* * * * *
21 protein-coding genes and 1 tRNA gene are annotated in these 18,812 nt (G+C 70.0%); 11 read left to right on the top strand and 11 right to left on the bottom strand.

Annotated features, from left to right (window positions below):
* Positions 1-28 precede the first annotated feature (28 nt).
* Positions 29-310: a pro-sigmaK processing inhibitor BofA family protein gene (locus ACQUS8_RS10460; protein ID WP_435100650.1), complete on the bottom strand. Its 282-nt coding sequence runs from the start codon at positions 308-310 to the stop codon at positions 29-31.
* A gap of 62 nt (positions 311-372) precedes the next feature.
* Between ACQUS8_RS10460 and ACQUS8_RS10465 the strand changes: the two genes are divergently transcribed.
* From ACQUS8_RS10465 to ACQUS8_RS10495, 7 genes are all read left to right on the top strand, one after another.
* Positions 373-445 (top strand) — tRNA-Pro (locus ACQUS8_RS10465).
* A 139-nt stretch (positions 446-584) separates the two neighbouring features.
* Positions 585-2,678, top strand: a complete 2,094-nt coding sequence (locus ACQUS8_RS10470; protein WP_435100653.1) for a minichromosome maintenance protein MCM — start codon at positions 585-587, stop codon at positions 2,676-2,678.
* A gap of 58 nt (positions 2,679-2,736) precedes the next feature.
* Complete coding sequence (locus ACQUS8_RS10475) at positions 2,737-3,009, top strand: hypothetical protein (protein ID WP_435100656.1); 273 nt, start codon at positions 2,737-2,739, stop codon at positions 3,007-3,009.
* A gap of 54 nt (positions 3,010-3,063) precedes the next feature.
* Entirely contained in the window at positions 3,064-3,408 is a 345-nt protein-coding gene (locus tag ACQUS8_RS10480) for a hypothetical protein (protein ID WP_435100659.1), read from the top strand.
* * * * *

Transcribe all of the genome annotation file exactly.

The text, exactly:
21 protein-coding genes and 1 tRNA gene are annotated in these 18,812 nt (G+C 70.0%); 11 read left to right on the top strand and 11 right to left on the bottom strand.

Annotated features, from left to right (window positions below):
* Positions 1-28 precede the first annotated feature (28 nt).
* Positions 29-310: a pro-sigmaK processing inhibitor BofA family protein gene (locus ACQUS8_RS10460; protein ID WP_435100650.1), complete on the bottom strand. Its 282-nt coding sequence runs from the start codon at positions 308-310 to the stop codon at positions 29-31.
* A gap of 62 nt (positions 311-372) precedes the next feature.
* Between ACQUS8_RS10460 and ACQUS8_RS10465 the strand changes: the two genes are divergently transcribed.
* From ACQUS8_RS10465 to ACQUS8_RS10495, 7 genes are all read left to right on the top strand, one after another.
* Positions 373-445 (top strand) — tRNA-Pro (locus ACQUS8_RS10465).
* A 139-nt stretch (positions 446-584) separates the two neighbouring features.
* Positions 585-2,678, top strand: a complete 2,094-nt coding sequence (locus ACQUS8_RS10470; protein WP_435100653.1) for a minichromosome maintenance protein MCM — start codon at positions 585-587, stop codon at positions 2,676-2,678.
* A gap of 58 nt (positions 2,679-2,736) precedes the next feature.
* Complete coding sequence (locus ACQUS8_RS10475) at positions 2,737-3,009, top strand: hypothetical protein (protein ID WP_435100656.1); 273 nt, start codon at positions 2,737-2,739, stop codon at positions 3,007-3,009.
* A gap of 54 nt (positions 3,010-3,063) precedes the next feature.
* Entirely contained in the window at positions 3,064-3,408 is a 345-nt protein-coding gene (locus tag ACQUS8_RS10480) for a hypothetical protein (protein ID WP_435100659.1), read from the top strand.